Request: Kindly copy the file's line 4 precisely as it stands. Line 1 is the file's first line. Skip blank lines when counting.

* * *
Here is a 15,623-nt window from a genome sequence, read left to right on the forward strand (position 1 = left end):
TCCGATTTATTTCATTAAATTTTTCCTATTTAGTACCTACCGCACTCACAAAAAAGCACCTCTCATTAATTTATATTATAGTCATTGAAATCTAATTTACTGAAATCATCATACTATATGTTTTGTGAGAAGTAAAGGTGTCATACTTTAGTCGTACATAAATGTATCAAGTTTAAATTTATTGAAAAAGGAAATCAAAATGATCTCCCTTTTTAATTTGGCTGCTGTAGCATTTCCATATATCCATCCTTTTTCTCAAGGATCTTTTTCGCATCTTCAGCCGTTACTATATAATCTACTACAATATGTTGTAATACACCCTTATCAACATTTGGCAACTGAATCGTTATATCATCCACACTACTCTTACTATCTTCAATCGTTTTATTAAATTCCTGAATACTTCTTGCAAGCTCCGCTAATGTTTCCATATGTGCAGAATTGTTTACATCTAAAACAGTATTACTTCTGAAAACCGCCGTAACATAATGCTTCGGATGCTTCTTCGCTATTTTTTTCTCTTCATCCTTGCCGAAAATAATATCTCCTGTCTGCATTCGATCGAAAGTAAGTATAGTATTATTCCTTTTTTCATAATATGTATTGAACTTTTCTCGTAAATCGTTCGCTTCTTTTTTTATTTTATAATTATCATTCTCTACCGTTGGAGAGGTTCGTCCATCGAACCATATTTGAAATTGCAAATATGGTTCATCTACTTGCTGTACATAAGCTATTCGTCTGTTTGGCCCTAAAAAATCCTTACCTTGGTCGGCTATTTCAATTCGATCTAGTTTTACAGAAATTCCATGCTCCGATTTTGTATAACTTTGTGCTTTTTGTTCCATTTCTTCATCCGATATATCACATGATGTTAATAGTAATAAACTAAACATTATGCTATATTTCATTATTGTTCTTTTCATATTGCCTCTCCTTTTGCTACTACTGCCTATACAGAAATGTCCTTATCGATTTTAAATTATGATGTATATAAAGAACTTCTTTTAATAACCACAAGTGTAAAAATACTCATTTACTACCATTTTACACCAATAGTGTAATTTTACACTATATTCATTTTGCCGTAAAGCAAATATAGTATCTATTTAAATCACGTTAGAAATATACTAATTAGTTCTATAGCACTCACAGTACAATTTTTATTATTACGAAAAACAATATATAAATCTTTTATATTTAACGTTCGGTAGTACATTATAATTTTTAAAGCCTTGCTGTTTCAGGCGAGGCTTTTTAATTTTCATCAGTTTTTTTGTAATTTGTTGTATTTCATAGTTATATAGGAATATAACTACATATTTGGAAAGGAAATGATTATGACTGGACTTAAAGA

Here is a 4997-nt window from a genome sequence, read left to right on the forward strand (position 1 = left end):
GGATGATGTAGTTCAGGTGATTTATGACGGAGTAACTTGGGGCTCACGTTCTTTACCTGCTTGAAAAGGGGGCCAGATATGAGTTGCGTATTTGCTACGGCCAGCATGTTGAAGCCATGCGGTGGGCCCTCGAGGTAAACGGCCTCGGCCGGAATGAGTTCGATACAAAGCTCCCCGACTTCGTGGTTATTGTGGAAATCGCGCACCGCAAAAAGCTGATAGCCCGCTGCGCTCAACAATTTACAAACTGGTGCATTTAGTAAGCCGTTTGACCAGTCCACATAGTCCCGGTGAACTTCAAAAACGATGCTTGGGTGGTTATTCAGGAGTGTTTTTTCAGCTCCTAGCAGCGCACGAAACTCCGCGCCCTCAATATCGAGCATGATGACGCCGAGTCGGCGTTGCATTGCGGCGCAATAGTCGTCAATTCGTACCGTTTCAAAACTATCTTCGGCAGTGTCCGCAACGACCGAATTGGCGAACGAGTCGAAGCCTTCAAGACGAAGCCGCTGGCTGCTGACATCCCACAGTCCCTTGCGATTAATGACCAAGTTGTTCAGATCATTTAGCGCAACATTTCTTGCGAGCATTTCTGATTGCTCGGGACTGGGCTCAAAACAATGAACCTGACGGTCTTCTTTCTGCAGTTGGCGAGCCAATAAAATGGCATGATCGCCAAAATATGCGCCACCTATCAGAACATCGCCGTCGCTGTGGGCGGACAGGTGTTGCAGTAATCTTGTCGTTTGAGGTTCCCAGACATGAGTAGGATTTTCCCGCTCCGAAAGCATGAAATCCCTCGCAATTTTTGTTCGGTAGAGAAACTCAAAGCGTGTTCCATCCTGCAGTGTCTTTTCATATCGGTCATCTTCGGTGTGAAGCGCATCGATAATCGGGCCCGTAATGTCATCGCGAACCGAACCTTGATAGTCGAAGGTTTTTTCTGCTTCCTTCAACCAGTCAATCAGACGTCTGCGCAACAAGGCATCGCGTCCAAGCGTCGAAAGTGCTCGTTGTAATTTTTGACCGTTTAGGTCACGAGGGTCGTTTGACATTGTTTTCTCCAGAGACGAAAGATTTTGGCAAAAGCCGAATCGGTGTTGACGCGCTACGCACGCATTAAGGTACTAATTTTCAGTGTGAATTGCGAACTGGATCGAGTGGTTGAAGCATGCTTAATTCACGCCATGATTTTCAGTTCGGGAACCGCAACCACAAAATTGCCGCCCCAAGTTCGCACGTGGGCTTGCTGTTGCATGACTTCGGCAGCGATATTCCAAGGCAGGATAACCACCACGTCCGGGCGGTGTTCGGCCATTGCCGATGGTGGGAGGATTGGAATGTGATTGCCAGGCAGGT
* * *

GGATGATGTAGTTCAGGTGATTTATGACGGAGTAACTTGGGGCTCACGTTCTTTACCTGCTTGAAAAGGGGGCCAGATATGAGTTGCGTATTTGCTACGGCCAGCATGTTGAAGCCATGCGGTGGGCCCTCGAGGTAAACGGCCTCGGCCGGAATGAGTTCGATACAAAGCTCCCCGACTTCGTGGTTATTGTGGAAATCGCGCACCGCAAAAAGCTGATAGCCCGCTGCGCTCAACAATTTACAAACTGGTGCATTTAGTAAGCCGTTTGACCAGTCCACATAGTCCCGGTGAACTTCAAAAACGATGCTTGGGTGGTTATTCAGGAGTGTTTTTTCAGCTCCTAGCAGCGCACGAAACTCCGCGCCCTCAATATCGAGCATGATGACGCCGAGTCGGCGTTGCATTGCGGCGCAATAGTCGTCAATTCGTACCGTTTCAAAACTATCTTCGGCAGTGTCCGCAACGACCGAATTGGCGAACGAGTCGAAGCCTTCAAGACGAAGCCGCTGGCTGCTGACATCCCACAGTCCCTTGCGATTAATGACCAAGTTGTTCAGATCATTTAGCGCAACATTTCTTGCGAGCATTTCTGATTGCTCGGGACTGGGCTCAAAACAATGAACCTGACGGTCTTCTTTCTGCAGTTGGCGAGCCAATAAAATGGCATGATCGCCAAAATATGCGCCACCTATCAGAACATCGCCGTCGCTGTGGGCGGACAGGTGTTGCAGTAATCTTGTCGTTTGAGGTTCCCAGACATGAGTAGGATTTTCCCGCTCCGAAAGCATGAAATCCCTCGCAATTTTTGTTCGGTAGAGAAACTCAAAGCGTGTTCCATCCTGCAGTGTCTTTTCATATCGGTCATCTTCGGTGTGAAGCGCATCGATAATCGGGCCCGTAATGTCATCGCGAACCGAACCTTGATAGTCGAAGGTTTTTTCTGCTTCCTTCAACCAGTCAATCAGACGTCTGCGCAACAAGGCATCGCGTCCAAGCGTCGAAAGTGCTCGTTGTAATTTTTGACCGTTTAGGTCACGAGGGTCGTTTGACATTGTTTTCTCCAGAGACGAAAGATTTTGGCAAAAGCCGAATCGGTGTTGACGCGCTACGCACGCATTAAGGTACTAATTTTCAGTGTGAATTGCGAACTGGATCGAGTGGTTGAAGCATGCTTAATTCACGCCATGATTTTCAGTTCGGGAACCGCAACCACAAAATTGCCGCCCCAAGTTCGCACGTGGGCTTGCTGTTGCATGACTTCGGCAGCGATATTCCAAGGCAGGATAACCACCACGTCCGGGCGGTGTTCGGCCATTGCCGATGGTGGGAGGATTGGAATGTGATTGCCAGGCAGGT